The Bread Machine Chronicles: Homemade Hot Dog Buns

Homemade hot dog rolls (with dogs & fries)

My first experiment with using the Dough cycle on our bread machine, to make homemade hot dog rolls: success! True, some of the rolls came out looking a little funny, because I had never rolled homemade bread before. But the good news is that the rolls we rolled last came out the best, so we were clearly getting better with practice.

I made enough dough for a standard size loaf (1½ lb), using the “Basic White Bread” recipe, because I already knew I liked how it tasted and felt with hot dogs. I divided it into 4 equal pieces, and each of those into halves, forming 8 rolls, each the length of a bun-size hot dog.

To form each roll, I flattened it out, dusted it with a little AP flour, and rolled it into a strip a little longer than the final length (because I knew the dough would spring back a little). Then I rolled the dough into a small loaf. After leaving the rolls to rise for another 30-45 minutes, I popped them into a 400°F oven for 10 minutes, until they were golden brown and delicious.

Above, is my plate: kosher dogs with ketchup, yellow mustard, spicy brown mustard, and Howards™ hot-pepper relish, served with zesty curly fries. Here is the Little One’s plate; she prefers her hot dogs and fries with lots and lots of ketchup:
HotDogs-Child

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Comments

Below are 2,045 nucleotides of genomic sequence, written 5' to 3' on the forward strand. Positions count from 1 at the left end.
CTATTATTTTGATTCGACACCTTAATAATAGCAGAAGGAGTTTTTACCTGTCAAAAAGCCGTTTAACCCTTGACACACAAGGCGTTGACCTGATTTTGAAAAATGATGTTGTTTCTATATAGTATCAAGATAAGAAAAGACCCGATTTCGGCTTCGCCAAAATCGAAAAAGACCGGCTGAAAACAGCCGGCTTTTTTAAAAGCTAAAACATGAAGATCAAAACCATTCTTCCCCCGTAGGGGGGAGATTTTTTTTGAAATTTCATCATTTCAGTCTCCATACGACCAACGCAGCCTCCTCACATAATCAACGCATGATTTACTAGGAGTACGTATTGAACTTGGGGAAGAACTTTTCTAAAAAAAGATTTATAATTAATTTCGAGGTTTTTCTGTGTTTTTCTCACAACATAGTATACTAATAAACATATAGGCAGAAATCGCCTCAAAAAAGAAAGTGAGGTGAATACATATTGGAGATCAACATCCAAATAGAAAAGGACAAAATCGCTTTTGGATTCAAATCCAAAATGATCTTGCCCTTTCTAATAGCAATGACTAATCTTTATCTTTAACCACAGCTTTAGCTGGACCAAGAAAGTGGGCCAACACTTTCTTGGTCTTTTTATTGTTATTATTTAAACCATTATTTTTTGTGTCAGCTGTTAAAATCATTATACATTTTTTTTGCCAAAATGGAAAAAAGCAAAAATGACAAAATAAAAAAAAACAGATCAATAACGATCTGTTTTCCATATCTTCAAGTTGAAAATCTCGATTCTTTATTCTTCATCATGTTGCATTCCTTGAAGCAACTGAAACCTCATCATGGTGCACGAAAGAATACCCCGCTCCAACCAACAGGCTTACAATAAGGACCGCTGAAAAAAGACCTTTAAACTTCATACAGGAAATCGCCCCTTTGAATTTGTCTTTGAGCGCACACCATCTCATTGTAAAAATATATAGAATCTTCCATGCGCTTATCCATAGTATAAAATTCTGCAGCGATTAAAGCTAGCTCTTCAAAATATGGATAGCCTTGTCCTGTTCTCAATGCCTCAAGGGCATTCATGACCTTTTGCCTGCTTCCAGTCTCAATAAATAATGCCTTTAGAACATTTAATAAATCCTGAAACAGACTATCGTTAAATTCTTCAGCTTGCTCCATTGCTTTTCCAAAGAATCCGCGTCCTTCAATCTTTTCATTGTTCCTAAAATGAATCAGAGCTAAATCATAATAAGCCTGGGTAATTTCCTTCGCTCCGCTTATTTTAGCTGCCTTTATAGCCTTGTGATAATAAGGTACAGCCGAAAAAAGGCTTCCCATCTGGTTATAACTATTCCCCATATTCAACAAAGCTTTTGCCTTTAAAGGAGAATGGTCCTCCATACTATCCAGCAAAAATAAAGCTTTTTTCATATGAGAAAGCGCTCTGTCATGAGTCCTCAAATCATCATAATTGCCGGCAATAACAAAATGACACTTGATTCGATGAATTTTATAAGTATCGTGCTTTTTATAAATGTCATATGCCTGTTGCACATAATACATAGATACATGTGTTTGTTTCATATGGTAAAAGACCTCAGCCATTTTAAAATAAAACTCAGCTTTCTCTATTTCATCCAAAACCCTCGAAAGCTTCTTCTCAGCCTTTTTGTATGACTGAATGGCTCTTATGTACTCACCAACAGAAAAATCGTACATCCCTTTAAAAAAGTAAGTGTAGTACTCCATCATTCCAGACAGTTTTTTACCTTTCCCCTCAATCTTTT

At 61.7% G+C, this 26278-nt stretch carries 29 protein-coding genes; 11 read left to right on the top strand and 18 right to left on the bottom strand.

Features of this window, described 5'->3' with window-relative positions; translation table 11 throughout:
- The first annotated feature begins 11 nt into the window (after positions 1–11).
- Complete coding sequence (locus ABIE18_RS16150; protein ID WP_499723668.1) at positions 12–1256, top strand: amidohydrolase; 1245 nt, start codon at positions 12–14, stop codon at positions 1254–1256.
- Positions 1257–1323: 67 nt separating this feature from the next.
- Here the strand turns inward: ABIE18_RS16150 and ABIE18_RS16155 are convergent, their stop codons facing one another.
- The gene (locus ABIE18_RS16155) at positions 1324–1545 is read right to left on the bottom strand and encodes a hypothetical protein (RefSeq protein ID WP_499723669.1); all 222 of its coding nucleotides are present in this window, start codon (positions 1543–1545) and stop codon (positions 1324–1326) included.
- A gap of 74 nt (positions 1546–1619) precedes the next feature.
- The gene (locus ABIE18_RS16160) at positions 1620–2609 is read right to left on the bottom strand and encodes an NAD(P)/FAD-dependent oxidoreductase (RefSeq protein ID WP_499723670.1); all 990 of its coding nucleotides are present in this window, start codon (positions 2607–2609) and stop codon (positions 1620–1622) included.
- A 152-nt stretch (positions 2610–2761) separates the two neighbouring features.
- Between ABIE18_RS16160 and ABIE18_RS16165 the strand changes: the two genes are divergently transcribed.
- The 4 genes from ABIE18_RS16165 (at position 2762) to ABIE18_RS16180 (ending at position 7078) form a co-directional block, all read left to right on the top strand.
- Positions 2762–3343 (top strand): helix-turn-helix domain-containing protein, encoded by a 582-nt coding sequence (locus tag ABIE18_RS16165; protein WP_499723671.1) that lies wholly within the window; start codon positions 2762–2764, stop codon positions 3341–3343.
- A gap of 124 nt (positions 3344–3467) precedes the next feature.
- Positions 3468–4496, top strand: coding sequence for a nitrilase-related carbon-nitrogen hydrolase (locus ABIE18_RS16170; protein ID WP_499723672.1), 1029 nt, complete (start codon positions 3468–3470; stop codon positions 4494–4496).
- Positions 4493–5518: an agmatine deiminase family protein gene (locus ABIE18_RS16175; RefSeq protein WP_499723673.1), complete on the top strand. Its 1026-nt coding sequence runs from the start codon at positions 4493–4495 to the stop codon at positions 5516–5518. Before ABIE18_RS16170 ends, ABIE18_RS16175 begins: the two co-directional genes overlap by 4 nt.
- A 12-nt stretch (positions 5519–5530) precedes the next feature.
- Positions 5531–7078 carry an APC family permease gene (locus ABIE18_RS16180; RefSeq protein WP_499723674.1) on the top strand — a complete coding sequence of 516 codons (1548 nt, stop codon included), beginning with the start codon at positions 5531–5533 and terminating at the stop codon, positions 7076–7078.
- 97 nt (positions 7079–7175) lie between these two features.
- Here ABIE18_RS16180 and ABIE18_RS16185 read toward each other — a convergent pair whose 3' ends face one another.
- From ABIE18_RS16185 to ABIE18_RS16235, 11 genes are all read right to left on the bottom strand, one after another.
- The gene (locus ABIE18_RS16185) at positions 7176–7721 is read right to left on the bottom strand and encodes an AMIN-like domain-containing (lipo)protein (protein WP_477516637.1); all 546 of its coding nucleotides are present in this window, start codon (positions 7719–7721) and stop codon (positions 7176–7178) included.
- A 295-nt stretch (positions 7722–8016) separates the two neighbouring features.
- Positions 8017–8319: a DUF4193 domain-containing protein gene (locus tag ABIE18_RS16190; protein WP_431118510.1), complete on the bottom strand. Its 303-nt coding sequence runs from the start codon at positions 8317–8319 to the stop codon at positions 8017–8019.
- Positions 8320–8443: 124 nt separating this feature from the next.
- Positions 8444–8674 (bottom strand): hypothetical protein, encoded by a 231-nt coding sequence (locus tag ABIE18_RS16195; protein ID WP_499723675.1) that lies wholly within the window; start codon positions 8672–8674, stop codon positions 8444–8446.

Those look great!  I’ve tried forming hot dog buns by hand, but never had the success that you did.  I ended up buying a
special hot dog bun pan
.

When will you be inviting us over for some?

Sure! 🙂 I could make some to bring over, too. The only catch is that a batch of dough only makes 8 rolls, although I could probably try to stretch it to 12. Still, I’d probably want to parallelize the process, in order to have several batches going at once, on a 30-minute cycle (because that’s how long it takes the machine to knead the dough, and we only have one machine, so that’s the bottleneck).

-TimK

If you have access to other types of flour, especially wheat or rye, try them. Don’t be afraid to experiment with spices depending on the intended product. For meat like hot dogs and hamburgers, try oregano, parsley, or garlic powder. A breakfast roll or croissant could benefit from nutmeg or cinnamon.

can’t wait to try these. I’m trying to get away from high frucose corn syrup. Can’t find any hamburger or hot dog buns without it.

Ketchup on a hot dog? Be careful, those uppity “food police” will come after you.

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